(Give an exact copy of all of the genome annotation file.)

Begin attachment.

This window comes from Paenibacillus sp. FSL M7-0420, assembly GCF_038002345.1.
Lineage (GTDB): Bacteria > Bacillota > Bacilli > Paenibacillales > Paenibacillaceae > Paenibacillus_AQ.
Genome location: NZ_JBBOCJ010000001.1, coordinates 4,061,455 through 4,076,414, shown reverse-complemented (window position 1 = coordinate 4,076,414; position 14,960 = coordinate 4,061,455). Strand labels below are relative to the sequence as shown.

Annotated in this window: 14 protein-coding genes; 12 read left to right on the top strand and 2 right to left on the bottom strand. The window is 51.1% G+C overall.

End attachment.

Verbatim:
This window comes from Paenibacillus sp. FSL M7-0420, assembly GCF_038002345.1.
Lineage (GTDB): Bacteria > Bacillota > Bacilli > Paenibacillales > Paenibacillaceae > Paenibacillus_AQ.
Genome location: NZ_JBBOCJ010000001.1, coordinates 4,061,455 through 4,076,414, shown reverse-complemented (window position 1 = coordinate 4,076,414; position 14,960 = coordinate 4,061,455). Strand labels below are relative to the sequence as shown.

Annotated in this window: 14 protein-coding genes; 12 read left to right on the top strand and 2 right to left on the bottom strand. The window is 51.1% G+C overall.